Watch out for foods sweetened with Aspartame (also named Equal, Nutrasweet, Spoonful). Beware of Splenda (same as Sucralose), which is actually chlorinated sugar, and can be partially absorbed by the body as sugar. Frequent use of Splenda has the potential to shrink thymus glands, enlarge the liver/kidneys, or bring about miscarriage. It is being used widely in the marketplace because up to 2006, few studies have been done, and none on children nor pregnant women, so buyer beware. The sweetener “Stevia” appears to be a better replacement for sugar as it claims to be a natural food product.

As an alternative to buying juices, jams, and canned fruit flavored with artificial sweeteners, opt instead for products sweetened with fruit juices such as grape or pear. A product listed as a beverage or cocktail will definitely contain sugar or sweetener, so go for the 100% fruit juice product as a healthier and safer choice.

Taste Enhancers

MSG (monosodium glutamate), has long been known as a Chinese food taste-enhancer. In inner circles, it is often referred to as “rat poison”. However, MSG is found many frozen food entrees, in chips, etc. People who are sensitive to MSG report symptoms of tingling in the body, facial flushing, or even chest pains. This writer will often see her fingers swell up after eating MSG.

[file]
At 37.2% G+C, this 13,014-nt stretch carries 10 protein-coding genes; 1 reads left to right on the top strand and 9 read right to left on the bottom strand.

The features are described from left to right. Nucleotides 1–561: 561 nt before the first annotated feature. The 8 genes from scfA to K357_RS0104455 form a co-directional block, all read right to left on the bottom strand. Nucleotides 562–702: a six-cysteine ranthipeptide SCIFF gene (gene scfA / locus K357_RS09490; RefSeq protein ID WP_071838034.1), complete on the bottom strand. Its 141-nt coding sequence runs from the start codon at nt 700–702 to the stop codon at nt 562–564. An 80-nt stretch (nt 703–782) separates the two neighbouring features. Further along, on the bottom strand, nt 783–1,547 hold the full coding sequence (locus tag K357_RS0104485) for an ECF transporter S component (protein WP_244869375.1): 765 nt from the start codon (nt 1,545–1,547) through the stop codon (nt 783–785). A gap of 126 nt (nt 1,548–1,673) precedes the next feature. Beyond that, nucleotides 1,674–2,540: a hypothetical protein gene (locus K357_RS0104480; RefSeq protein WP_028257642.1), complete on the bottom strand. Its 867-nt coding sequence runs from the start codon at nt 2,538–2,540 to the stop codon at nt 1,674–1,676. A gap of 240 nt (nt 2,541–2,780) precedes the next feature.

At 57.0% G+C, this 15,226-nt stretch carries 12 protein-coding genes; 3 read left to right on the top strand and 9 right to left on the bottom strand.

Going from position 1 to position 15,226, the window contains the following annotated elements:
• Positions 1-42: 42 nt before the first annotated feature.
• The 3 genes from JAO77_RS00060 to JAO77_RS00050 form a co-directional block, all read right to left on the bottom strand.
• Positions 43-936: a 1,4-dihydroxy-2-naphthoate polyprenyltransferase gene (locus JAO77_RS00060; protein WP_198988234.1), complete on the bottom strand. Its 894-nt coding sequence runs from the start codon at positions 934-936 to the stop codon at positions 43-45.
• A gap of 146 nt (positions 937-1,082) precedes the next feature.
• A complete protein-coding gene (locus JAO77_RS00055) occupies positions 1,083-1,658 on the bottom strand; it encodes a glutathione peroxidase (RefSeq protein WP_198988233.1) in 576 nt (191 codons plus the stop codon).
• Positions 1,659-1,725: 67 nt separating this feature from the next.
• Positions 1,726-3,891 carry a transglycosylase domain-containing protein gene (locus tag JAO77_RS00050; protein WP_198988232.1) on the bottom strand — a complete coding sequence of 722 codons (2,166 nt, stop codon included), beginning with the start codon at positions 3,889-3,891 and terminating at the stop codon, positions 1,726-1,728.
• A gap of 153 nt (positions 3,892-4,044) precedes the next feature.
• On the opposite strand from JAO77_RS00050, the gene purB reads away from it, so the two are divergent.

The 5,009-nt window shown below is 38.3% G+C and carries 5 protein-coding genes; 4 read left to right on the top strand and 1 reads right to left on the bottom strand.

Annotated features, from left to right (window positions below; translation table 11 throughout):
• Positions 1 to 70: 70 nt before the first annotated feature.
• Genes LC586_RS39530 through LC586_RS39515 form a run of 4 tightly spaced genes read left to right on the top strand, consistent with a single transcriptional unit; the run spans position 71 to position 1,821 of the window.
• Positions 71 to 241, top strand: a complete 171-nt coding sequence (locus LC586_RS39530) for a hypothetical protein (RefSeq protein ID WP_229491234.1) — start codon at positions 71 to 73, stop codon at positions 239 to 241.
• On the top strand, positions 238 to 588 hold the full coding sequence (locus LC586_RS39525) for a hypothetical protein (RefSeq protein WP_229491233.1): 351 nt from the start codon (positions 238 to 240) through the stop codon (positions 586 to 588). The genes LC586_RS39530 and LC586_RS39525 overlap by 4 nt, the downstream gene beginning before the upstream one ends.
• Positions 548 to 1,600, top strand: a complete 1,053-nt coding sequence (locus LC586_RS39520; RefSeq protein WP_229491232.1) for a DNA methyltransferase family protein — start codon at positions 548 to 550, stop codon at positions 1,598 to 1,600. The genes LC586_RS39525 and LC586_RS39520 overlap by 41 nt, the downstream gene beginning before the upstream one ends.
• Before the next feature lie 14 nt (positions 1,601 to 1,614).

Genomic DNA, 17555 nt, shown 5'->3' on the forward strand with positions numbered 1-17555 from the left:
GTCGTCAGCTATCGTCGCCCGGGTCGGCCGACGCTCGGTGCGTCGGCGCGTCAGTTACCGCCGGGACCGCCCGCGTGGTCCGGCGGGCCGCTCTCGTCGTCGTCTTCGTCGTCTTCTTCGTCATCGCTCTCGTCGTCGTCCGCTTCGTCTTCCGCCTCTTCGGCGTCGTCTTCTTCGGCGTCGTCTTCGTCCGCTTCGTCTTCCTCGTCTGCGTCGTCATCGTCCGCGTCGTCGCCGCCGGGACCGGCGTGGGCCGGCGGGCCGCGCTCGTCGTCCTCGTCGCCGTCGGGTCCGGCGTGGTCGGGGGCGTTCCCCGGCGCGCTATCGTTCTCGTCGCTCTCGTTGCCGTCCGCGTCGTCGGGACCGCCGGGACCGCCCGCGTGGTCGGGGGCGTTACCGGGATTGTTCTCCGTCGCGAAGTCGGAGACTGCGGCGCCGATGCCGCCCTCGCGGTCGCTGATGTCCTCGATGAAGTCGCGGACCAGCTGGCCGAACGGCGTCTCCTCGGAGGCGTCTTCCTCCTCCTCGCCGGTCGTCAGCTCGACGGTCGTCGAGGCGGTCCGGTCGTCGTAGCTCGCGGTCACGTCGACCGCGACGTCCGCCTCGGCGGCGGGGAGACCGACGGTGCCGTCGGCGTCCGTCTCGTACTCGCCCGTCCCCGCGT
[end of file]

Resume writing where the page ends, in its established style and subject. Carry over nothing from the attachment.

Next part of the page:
Because informed consumers are very aware of this adverse additive, manufacturers have hidden this ingredient from prying eyes by using other terminology on the nutrition label. Therefore, look for words on the packaging like hydrolyzed or textured protein; calcium or sodium caseinate, protein isolate. In addition, beef and chicken bouillon frequently contain MSG as do soup and broth seasonings.

Food Coloring

Food colors are chemical dyes, recognizable on the nutrition label as a name with a number. Watch for Citrus Red No.2 and FD&C Citrus Red. No.2, as these are often used to color orange skins or peel. These are cancer-causing chemicals and should be avoided. Choose organic oranges instead, and do not use orange peels or zest in your baking. You should be aware of Yellow #5, as this food coloring can cause itching or hives.

Nitrates or Nitrites

Americans love their cured/processed/smoked meats which are great for lunches and snacks, but are full of preservatives called nitrates or nitrites. These additives are carinogenic: pregnant women are often warned not to eat processed meats during this vulnerable period.

Sulfates or Sulfites

The making of wine; the drying of fruits; even fresh vegetables are often sprayed with sulfites to keep them fresh and prevent browning. Grocery stores and restaurant buffets frequently use this additive in their salads, fresh fruits and vegetables to keep them as vibrant as possible. Some people have developed adverse reactions to sulfites and asthmatics may react to this additive.

In conclusion, to minimize accidental contaminants on foods, be sure to rinse or scrub fruits and vegetables before eating. Take off skins and fat from meat and poultry; always throw out rendered fat. Even though the FDA does its best to study, monitor, and regulate food additives, the onus is still on the individual to vigilantly read food labels and avoid questionable ingredients.